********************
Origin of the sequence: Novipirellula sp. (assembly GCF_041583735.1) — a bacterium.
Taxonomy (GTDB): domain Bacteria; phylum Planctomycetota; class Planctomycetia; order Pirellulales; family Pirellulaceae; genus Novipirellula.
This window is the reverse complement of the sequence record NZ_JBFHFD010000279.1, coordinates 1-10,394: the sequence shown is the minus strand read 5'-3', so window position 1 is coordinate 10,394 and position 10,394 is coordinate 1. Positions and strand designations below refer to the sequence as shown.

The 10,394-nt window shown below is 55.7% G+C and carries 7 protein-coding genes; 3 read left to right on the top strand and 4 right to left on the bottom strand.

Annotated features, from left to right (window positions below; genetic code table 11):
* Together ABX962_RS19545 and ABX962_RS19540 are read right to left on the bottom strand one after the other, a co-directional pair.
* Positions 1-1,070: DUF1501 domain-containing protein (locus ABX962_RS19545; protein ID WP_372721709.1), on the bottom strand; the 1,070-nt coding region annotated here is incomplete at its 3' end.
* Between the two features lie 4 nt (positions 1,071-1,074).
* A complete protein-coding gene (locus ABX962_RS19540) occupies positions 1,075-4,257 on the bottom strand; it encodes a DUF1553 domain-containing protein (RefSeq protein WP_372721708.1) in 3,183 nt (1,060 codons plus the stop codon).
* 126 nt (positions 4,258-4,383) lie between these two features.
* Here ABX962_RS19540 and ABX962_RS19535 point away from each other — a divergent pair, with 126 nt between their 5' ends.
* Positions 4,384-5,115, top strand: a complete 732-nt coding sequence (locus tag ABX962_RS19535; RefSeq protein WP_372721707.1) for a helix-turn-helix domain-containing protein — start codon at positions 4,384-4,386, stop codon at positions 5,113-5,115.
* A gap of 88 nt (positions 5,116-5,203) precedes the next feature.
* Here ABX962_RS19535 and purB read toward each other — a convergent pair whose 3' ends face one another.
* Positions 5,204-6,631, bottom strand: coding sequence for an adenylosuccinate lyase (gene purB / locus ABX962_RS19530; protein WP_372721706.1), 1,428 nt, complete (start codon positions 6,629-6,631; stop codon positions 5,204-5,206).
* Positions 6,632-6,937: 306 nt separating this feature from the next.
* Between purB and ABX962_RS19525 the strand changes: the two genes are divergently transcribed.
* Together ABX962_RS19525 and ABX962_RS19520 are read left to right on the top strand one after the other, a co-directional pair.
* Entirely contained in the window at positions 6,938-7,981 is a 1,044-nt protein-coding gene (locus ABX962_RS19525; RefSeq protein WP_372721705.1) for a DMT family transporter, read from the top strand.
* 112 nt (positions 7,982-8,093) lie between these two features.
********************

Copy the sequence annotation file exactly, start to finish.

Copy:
Origin of the sequence: Novipirellula sp. (assembly GCF_041583735.1) — a bacterium.
Taxonomy (GTDB): domain Bacteria; phylum Planctomycetota; class Planctomycetia; order Pirellulales; family Pirellulaceae; genus Novipirellula.
This window is the reverse complement of the sequence record NZ_JBFHFD010000279.1, coordinates 1-10,394: the sequence shown is the minus strand read 5'-3', so window position 1 is coordinate 10,394 and position 10,394 is coordinate 1. Positions and strand designations below refer to the sequence as shown.

The 10,394-nt window shown below is 55.7% G+C and carries 7 protein-coding genes; 3 read left to right on the top strand and 4 right to left on the bottom strand.

Annotated features, from left to right (window positions below; genetic code table 11):
* Together ABX962_RS19545 and ABX962_RS19540 are read right to left on the bottom strand one after the other, a co-directional pair.
* Positions 1-1,070: DUF1501 domain-containing protein (locus ABX962_RS19545; protein ID WP_372721709.1), on the bottom strand; the 1,070-nt coding region annotated here is incomplete at its 3' end.
* Between the two features lie 4 nt (positions 1,071-1,074).
* A complete protein-coding gene (locus ABX962_RS19540) occupies positions 1,075-4,257 on the bottom strand; it encodes a DUF1553 domain-containing protein (RefSeq protein WP_372721708.1) in 3,183 nt (1,060 codons plus the stop codon).
* 126 nt (positions 4,258-4,383) lie between these two features.
* Here ABX962_RS19540 and ABX962_RS19535 point away from each other — a divergent pair, with 126 nt between their 5' ends.
* Positions 4,384-5,115, top strand: a complete 732-nt coding sequence (locus tag ABX962_RS19535; RefSeq protein WP_372721707.1) for a helix-turn-helix domain-containing protein — start codon at positions 4,384-4,386, stop codon at positions 5,113-5,115.
* A gap of 88 nt (positions 5,116-5,203) precedes the next feature.
* Here ABX962_RS19535 and purB read toward each other — a convergent pair whose 3' ends face one another.
* Positions 5,204-6,631, bottom strand: coding sequence for an adenylosuccinate lyase (gene purB / locus ABX962_RS19530; protein WP_372721706.1), 1,428 nt, complete (start codon positions 6,629-6,631; stop codon positions 5,204-5,206).
* Positions 6,632-6,937: 306 nt separating this feature from the next.
* Between purB and ABX962_RS19525 the strand changes: the two genes are divergently transcribed.
* Together ABX962_RS19525 and ABX962_RS19520 are read left to right on the top strand one after the other, a co-directional pair.
* Entirely contained in the window at positions 6,938-7,981 is a 1,044-nt protein-coding gene (locus ABX962_RS19525; RefSeq protein WP_372721705.1) for a DMT family transporter, read from the top strand.
* 112 nt (positions 7,982-8,093) lie between these two features.